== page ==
TMN neurons also contain GABA (γ-aminobutyric acid), but we don’t really know what the role of GABA is in these cells or whether these cells actually even release GABA. In humans, GABA is also directly responsible for regulating muscle tone. Scientists at Emory University have identified a substance, as yet unnamed, that is often present in the cerebrospinal fluid of people with idiopathic hypersomnia and even a majority of people with a certain type of narcolepsy (viz., Type 2 narcolepsy) and Kleine-Levin syndrome. This substance appears to increase the power, or potentiate the effects, of GABA in the brain. The Emory scientists have introduced the term “GABA-related hypersomnias” in referring to these disorders.

Vesicular GABA transporter genes
A gene in mice, called vgat, provides the blueprint, or codes, to build a protein called vesicular GABA transporter (or vGAT). (In humans, the gene responsible for coding of vGAT is called SLC32A1.) vGAT is present in high concentrations in the nerve endings of GABAergic neurons in the brain and spinal cord and is necessary for GABA to be taken up into synaptic vesicles in order for it to then be released from nerve endings. (See the illustration below this story for more information on synaptic vesicles).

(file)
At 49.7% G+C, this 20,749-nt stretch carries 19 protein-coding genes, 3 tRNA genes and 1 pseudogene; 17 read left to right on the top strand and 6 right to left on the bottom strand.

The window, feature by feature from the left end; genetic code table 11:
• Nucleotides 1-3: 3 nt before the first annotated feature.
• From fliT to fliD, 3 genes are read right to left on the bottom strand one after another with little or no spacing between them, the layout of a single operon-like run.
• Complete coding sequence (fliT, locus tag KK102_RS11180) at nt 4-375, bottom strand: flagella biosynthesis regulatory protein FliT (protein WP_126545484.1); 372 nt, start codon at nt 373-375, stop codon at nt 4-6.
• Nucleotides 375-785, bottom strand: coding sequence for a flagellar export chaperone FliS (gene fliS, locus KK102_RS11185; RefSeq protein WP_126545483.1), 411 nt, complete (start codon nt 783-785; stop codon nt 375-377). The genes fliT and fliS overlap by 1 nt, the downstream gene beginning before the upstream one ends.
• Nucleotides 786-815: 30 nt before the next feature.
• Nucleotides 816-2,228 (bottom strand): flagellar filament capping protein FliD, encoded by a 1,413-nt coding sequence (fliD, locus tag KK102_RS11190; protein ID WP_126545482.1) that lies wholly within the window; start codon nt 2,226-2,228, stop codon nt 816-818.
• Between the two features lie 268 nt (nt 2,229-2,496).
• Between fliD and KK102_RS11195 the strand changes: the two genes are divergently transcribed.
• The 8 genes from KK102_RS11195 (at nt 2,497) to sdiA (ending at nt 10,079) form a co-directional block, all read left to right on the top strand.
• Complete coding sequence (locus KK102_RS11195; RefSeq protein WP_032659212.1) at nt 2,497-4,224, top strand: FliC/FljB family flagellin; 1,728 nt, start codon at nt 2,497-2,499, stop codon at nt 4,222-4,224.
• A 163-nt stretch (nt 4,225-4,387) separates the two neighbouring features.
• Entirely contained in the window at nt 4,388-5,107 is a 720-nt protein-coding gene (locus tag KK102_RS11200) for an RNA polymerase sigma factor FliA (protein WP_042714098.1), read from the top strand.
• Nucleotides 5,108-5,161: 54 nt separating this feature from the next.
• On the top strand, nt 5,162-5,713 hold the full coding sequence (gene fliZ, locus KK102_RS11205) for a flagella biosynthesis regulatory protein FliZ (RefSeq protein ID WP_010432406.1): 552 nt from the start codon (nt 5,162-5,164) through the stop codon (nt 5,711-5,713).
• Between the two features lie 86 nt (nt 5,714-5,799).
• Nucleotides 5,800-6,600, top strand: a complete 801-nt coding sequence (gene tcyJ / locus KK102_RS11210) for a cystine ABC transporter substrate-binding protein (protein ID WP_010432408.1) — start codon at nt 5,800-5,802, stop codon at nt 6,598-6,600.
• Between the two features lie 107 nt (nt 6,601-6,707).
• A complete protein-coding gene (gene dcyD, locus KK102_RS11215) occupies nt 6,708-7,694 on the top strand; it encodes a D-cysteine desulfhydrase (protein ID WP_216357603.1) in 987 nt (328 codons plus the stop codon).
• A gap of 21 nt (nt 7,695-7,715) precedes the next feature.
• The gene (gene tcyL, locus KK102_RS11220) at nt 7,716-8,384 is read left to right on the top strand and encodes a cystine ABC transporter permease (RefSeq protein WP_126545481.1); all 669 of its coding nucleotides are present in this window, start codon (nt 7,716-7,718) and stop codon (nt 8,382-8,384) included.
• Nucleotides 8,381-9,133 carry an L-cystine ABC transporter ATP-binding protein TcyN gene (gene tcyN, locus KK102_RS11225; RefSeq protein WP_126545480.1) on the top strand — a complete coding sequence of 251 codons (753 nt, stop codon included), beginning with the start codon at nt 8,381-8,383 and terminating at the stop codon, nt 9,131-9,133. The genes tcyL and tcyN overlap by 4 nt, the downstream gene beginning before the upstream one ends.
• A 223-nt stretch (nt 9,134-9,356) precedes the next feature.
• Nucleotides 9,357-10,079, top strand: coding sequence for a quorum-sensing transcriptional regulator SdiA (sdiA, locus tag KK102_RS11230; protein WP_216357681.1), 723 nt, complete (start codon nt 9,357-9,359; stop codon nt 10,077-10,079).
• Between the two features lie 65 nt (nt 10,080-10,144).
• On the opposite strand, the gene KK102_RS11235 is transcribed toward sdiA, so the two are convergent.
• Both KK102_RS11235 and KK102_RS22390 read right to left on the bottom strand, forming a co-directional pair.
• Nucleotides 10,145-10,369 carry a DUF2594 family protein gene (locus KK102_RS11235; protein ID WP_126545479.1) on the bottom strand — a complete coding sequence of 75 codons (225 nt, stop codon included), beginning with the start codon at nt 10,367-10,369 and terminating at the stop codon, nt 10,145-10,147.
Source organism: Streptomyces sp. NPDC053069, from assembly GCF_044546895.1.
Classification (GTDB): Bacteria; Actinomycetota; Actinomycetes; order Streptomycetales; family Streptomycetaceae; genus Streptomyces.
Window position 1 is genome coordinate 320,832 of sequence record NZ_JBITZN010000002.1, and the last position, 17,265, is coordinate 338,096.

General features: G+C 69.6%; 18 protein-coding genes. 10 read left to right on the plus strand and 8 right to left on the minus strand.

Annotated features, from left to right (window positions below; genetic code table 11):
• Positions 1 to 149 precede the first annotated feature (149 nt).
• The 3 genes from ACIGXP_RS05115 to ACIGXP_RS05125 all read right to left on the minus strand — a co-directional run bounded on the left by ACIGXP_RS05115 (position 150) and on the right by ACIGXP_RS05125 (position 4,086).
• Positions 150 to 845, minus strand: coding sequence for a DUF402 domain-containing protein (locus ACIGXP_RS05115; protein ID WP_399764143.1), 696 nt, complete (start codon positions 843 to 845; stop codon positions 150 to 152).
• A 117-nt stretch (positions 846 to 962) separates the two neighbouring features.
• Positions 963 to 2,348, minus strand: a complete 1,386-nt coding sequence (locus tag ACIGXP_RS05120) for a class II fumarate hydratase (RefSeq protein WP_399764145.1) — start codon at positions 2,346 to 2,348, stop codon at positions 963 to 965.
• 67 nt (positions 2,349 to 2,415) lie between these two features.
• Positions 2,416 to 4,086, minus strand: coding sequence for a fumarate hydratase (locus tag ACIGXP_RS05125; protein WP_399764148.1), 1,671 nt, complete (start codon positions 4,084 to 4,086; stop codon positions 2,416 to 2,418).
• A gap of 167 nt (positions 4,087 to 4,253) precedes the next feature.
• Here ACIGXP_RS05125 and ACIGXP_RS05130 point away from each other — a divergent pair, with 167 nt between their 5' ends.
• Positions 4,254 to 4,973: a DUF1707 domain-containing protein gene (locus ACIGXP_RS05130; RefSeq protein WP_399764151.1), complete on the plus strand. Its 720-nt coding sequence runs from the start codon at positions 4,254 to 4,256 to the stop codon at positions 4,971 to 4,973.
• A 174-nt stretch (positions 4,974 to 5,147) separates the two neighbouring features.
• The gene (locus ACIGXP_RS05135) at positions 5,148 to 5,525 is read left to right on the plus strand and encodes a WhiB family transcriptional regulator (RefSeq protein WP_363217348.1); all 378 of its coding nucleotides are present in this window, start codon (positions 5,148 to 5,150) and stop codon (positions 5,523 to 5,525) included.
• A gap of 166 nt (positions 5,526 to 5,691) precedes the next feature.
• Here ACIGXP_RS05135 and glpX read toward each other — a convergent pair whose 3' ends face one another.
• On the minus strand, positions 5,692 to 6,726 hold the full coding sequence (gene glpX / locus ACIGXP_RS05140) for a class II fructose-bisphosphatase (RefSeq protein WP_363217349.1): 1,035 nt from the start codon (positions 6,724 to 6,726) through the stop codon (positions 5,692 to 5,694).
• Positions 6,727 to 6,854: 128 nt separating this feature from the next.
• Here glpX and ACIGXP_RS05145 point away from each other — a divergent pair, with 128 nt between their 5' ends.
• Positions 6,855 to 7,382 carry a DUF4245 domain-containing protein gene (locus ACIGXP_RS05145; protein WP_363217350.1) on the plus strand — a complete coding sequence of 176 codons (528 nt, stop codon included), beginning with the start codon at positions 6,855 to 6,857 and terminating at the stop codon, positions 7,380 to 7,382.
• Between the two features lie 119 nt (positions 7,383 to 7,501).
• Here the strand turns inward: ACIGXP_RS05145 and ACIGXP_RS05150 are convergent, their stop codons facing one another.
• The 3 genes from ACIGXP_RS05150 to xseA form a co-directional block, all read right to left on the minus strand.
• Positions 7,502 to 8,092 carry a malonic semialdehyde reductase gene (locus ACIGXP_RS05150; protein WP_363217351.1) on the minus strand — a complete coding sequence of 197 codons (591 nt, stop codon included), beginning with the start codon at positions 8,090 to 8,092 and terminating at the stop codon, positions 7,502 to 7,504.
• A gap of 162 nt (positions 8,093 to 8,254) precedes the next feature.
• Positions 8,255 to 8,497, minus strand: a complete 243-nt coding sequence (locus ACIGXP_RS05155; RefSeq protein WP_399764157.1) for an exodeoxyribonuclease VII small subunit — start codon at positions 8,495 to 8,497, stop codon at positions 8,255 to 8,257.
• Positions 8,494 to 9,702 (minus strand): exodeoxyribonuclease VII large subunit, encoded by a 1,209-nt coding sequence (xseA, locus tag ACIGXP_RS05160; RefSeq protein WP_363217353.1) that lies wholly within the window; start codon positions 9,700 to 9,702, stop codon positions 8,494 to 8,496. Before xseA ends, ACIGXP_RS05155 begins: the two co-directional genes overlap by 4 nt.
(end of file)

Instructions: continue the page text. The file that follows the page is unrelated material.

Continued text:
A group of scientists in England wondered what would happen if they manipulated the vgat gene in mice so that the gene was not fully expressed (meaning that the instructions to cells to
 produce vGAT were decreased from the normal level) or if the gene was completely missing. They performed a series of experiments to answer their questions. In one group of mice, the scientists performed a “gene knockdown” of the vgat gene, not simply in the whole animal (where it was technically not feasible and might have been lethal), but, rather, selectively in the TMN. This procedure resulted in the vgat gene not being fully expressed in neurons residing in the TMN.

In a second group of animals, the scientists created a “knockout” mouse by completely inactivating the vgat gene, again, with the intent of selectively inactivating the gene in the TMN.

The scientists then compared these two groups of knockdown and knockout mice (experimental groups) with a group of mice that had not had any procedures performed on them (the control group). They put each mouse in a test chamber to measure the mouse’s activity level. They calculated how long the mouse moved around and how much distance it covered. The experimental groups of mice had significantly more movement than the control mice. They also moved faster. The scientists note in their paper that the mice had “stable and high activity” throughout the test.